Thus, much depended on the truth of what had taken place. Despite Catholic denials, the Protestant version of 1641 would henceforth be used to deprive Catholics of their lands and also — for the next 150 years — of religious liberty. The 1652 Act for the Settling of Ireland exempted from pardon all Catholic priests on the ground that they had abetted the “murders or massacres” of Protestants in 1641.

Only a tiny fraction of the depositions taken by Henry Jones were about atrocities, yet Sir John Temple, in his book The Irish Rebellion (1646), presented these tales as representative of the whole. Temple’s account was still being described in 1887 as “an almost infallible witness against Catholicism,” even though it was composed, Gibney says, chiefly “to bolster the case for a prospective reconquest of Ireland under the auspices of the English parliament.”

From the first, Protestant historians gave a wildly implausible death toll of those murdered by Catholics in 1641. In March 1643 the Irish Lord Justices put it at 154,000, a figure taken from the “unsubstantiated assertion of Robert Maxwell, an Armagh clergyman of Scottish extraction.” They used this number to block Parliament from coming to terms with Irish Catholics, since that might have saved their lands. Many gave a death toll of 300,000 based on Temple’s Irish Rebellion, but what Temple wrote was that 300,000 English Protestants had been murdered, died of other causes, or been “expelled out of their habitations.” There is a big difference between being forced out of your home and being murdered. Catholics denied that there had even been 100,000 Protestants in Ireland at the time. Meanwhile, in 1649 the Puritan poet John Milton — a rabid enemy of Catholics — put the number of those massacred in 1641 at 600,000.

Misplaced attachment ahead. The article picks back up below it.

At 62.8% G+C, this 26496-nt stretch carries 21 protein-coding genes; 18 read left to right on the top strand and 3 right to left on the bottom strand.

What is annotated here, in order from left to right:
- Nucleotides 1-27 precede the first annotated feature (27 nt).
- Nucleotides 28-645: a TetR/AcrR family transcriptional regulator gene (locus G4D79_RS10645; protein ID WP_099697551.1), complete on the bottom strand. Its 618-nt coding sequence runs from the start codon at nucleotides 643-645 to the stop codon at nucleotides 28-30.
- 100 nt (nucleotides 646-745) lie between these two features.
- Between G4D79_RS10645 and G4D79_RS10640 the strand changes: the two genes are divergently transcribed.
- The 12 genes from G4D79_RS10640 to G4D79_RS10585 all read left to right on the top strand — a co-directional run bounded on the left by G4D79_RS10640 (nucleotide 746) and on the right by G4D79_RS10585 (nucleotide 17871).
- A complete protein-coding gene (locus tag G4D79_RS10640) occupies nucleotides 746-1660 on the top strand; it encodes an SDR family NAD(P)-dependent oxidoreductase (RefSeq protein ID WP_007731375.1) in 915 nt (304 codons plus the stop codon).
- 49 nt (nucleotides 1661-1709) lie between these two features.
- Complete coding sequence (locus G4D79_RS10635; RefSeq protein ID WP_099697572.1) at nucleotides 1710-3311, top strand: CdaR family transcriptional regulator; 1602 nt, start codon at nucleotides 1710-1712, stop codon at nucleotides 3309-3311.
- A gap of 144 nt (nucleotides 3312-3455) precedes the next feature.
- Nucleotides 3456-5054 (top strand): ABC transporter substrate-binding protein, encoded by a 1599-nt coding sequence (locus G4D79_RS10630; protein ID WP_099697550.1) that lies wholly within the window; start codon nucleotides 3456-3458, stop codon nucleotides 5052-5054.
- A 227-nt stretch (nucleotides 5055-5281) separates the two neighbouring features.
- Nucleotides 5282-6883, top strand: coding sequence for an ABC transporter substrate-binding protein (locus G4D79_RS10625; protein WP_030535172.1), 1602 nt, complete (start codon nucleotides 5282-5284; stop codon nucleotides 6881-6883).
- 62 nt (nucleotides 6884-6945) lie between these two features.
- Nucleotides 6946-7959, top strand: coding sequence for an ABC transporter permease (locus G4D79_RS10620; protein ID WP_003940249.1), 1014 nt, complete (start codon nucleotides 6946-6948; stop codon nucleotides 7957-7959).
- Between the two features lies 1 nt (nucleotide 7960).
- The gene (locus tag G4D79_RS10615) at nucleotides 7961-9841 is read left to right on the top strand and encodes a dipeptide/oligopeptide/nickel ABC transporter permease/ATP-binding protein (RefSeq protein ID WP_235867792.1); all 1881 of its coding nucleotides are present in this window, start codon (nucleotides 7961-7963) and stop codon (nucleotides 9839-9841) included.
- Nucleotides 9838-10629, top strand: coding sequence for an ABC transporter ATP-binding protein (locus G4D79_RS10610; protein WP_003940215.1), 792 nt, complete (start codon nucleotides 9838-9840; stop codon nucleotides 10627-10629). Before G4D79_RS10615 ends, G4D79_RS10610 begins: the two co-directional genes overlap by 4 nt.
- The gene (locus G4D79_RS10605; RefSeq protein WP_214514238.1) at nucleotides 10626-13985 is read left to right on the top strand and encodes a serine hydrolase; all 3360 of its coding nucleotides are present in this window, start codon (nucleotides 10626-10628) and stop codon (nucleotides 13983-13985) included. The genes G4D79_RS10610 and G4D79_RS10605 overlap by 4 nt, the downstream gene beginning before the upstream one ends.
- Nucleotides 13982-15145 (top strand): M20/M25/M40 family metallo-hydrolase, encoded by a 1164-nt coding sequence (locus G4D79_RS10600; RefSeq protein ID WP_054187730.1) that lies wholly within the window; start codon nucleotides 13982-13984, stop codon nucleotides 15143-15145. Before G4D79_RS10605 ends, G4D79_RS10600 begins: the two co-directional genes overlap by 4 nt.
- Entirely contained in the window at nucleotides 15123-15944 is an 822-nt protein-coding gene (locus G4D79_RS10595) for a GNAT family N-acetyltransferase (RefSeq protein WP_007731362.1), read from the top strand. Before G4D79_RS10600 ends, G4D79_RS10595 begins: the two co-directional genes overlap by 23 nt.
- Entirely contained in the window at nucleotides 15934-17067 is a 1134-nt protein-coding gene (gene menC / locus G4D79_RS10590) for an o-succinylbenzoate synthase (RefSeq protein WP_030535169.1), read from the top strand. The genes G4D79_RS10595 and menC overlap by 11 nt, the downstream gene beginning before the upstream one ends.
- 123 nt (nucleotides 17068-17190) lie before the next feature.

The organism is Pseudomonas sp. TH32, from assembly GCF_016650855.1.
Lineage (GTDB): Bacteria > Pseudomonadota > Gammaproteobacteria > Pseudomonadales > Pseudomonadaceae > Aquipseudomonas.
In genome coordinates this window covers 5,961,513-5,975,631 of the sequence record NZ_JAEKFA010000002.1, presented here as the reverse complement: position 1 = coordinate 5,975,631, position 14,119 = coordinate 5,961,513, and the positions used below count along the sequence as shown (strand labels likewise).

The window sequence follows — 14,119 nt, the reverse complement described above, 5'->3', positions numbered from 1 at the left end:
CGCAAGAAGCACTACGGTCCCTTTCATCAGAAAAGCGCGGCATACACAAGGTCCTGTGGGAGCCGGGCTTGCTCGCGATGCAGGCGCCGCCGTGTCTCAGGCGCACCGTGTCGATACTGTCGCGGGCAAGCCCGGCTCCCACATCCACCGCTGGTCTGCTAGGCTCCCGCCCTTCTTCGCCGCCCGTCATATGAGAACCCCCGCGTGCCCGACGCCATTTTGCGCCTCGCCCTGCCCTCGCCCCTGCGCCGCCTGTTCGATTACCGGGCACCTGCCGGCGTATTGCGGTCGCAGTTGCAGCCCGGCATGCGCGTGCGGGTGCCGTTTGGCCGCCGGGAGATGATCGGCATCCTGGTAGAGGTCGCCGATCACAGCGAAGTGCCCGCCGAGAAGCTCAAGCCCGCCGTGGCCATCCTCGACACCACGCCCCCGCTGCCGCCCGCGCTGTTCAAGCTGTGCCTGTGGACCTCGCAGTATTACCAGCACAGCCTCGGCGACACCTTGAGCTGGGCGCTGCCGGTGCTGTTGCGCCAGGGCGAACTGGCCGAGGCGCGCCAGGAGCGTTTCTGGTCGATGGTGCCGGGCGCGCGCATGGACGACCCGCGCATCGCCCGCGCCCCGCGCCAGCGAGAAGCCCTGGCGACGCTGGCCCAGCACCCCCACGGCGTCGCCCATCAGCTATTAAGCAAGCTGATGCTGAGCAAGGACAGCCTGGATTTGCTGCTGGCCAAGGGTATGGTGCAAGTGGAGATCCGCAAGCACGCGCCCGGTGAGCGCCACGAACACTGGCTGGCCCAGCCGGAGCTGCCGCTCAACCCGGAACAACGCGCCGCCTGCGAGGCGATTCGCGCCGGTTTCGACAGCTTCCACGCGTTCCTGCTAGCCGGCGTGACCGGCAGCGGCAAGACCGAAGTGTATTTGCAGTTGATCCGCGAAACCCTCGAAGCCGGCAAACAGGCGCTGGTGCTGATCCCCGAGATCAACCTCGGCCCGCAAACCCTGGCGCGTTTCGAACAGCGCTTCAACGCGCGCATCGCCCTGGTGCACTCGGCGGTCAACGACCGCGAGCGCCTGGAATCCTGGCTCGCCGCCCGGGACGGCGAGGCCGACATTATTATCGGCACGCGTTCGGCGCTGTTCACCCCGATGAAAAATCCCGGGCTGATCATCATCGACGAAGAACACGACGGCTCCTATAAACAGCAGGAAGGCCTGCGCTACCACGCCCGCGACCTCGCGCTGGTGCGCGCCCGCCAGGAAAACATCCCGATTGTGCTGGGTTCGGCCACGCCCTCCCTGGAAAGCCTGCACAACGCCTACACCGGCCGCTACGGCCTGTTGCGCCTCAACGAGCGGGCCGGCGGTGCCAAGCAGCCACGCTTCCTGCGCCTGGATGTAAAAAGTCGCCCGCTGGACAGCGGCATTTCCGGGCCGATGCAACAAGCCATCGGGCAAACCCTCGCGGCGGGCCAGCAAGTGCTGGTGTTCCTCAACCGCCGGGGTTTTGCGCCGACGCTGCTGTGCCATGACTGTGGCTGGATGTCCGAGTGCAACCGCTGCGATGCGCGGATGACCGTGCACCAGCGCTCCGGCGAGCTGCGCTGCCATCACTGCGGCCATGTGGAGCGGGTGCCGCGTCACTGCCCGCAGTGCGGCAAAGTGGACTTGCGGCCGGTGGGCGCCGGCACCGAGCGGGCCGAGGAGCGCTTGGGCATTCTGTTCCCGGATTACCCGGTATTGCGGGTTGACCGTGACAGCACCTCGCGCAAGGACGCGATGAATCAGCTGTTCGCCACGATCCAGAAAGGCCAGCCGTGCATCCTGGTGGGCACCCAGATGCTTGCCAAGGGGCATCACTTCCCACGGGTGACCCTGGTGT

This Big Lie became the foundational myth of colonial Ireland: It was on the basis of the 1641 rebellion that the 1662 Act of Settlement upheld the Cromwellian confiscations. Also in 1662 the Irish Parliament passed an act ordering the Anglican Church of Ireland to commemorate 1641 with an annual sermon on October 23. The state church added new prayers about 1641, incorporating them into the Irish Book of Common Prayer in 1666, where they remained until 1859, giving religious sanction to an egregious slander against the Irish people.

What can be said of a Christian worship turned into a self-righteous justification for oppression? Where was the Christian charity? In addition to a church service, the annual commemoration included public drinking, bell ringing, a gun salute, a bonfire, and a parade. By the end of the 17th century, a new colonial order prevailed in Ireland, with 800,000 Irish Catholics dispossessed and disenfranchised by 200,000 English and 100,000 Scottish Protestants — and government troops to enforce it.